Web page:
Again, let me remind you, I write to figure out what I think. A lot of times I write stuff that is never posted because after I write it, I don’t agree with myself. Yes, that is humorous and it’s also true. I have been working on this post for over a year and have scrapped its previous versions, numerous times, for the just noted reason. This time I am posting it but I continue to wrestle over the implications of the ideas herein expressed. Therefore dear reader beware I am indeed wandering in to uncharted waters.
The biblical counts of Seven and Fifty create some interesting tension on an annual basis. It appears that the end of the Seventh Year is in the Seventh Month, the month of Feast of Tabernacles as spelled out in Deuteronomy 31.
And Moses commanded them, “At the end of every seven years, at the set time in the year of release, at the Feast of Tabernacles, Deuteronomy 31:10
One would expect that all other years also find their ending in the Seventh Month as well. That does not mean however, that the month following Feast of Tabernacles is the beginning of the New Year, in fact Exodus in the context of explaining Passover gives us this about the spring month when the barley is ripe:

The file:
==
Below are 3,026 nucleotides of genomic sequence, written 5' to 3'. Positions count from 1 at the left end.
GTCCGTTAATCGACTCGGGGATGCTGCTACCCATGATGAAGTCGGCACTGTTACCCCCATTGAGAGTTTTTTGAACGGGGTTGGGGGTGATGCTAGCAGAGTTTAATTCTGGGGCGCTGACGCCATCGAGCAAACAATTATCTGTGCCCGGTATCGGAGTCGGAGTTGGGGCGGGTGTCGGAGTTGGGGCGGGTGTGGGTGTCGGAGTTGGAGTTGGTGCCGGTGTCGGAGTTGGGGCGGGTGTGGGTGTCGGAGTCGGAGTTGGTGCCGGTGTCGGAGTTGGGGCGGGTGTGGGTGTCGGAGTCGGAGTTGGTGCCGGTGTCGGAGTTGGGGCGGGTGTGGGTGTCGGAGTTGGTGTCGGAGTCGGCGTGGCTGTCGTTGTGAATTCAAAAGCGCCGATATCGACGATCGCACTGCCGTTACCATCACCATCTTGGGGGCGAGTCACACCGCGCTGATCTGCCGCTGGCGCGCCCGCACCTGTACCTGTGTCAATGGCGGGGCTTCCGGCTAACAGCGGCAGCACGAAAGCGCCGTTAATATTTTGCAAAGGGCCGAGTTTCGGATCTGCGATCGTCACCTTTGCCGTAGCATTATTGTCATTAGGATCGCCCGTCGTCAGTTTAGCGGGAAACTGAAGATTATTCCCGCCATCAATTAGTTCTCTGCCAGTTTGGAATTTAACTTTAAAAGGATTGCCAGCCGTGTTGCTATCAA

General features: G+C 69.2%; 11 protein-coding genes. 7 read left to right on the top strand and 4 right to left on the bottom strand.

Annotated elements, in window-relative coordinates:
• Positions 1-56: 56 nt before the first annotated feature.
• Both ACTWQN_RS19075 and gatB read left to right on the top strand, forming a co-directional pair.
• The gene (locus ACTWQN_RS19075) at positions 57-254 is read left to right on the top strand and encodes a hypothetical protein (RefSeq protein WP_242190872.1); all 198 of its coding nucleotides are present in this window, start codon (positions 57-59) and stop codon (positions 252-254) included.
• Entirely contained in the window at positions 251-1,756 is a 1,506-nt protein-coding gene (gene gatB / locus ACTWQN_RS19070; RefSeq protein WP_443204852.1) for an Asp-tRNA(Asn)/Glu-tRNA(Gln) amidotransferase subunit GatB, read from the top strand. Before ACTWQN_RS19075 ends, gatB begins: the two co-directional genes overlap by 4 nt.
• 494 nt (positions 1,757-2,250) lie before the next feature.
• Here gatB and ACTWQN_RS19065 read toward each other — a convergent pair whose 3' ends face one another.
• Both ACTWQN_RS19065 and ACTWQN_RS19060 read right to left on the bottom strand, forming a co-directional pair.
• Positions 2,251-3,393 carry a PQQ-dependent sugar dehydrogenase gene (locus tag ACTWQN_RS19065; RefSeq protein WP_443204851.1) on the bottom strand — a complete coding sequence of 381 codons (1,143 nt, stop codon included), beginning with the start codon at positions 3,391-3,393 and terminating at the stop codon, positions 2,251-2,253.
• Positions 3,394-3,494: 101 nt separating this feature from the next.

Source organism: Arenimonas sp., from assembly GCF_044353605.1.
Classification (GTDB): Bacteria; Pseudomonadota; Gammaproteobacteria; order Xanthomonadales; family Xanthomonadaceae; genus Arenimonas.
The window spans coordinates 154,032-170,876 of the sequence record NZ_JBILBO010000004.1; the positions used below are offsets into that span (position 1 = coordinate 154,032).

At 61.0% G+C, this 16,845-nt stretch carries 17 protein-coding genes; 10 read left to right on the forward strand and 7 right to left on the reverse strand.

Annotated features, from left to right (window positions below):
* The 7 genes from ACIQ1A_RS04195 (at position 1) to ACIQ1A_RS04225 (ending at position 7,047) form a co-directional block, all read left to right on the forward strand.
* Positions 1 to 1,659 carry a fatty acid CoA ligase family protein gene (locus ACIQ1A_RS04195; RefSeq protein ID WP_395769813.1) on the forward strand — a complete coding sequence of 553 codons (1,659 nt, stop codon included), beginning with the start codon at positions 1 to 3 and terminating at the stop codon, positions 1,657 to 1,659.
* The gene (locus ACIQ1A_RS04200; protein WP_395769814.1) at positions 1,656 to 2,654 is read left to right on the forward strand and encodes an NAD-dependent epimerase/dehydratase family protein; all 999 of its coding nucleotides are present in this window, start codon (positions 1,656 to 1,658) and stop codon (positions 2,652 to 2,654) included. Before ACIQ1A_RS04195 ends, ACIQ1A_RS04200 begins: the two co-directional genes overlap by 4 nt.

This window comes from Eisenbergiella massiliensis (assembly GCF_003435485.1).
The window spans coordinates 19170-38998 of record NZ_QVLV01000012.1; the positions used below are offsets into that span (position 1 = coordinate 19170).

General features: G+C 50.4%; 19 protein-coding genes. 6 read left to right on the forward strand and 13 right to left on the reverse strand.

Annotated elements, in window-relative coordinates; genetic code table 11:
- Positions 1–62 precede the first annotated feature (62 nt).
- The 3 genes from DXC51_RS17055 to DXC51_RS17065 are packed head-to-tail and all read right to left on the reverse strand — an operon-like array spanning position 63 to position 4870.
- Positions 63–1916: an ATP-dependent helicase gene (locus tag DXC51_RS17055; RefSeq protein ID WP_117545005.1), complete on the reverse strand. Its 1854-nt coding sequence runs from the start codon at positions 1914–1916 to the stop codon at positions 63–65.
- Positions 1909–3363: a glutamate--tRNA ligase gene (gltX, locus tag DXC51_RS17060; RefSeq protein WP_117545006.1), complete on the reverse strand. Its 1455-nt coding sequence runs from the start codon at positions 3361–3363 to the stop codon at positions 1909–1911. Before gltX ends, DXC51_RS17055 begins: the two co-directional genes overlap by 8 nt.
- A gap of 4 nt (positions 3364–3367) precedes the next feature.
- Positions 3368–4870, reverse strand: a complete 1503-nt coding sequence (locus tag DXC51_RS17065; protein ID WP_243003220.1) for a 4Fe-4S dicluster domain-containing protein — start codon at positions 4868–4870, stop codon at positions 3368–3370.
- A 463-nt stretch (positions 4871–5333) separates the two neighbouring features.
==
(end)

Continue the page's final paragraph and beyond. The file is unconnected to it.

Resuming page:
The Lord said to Moses and Aaron in the land of Egypt, “This month shall be for you the beginning of months. It shall be the first month of the year for you. Exodus 12:1-2
Abib (month of Barley) is first month of the year in the spring and so begins the count to Tabernacles in the Seventh month. Passover and Tabernacles both have in them a sense of starting over, or if you will, a new beginning.
There is one other pilgrimage festival, it also seems a “New Beginning”. As spring nears its end each year, Shavuot is remembered and appropriately celebrated, in the west it is often known by its Greek name, Pentecost. The instructions for finding the day of Shavuot is different than all the other appointed times in that a month and day is not named but a count is declared from a previous set day.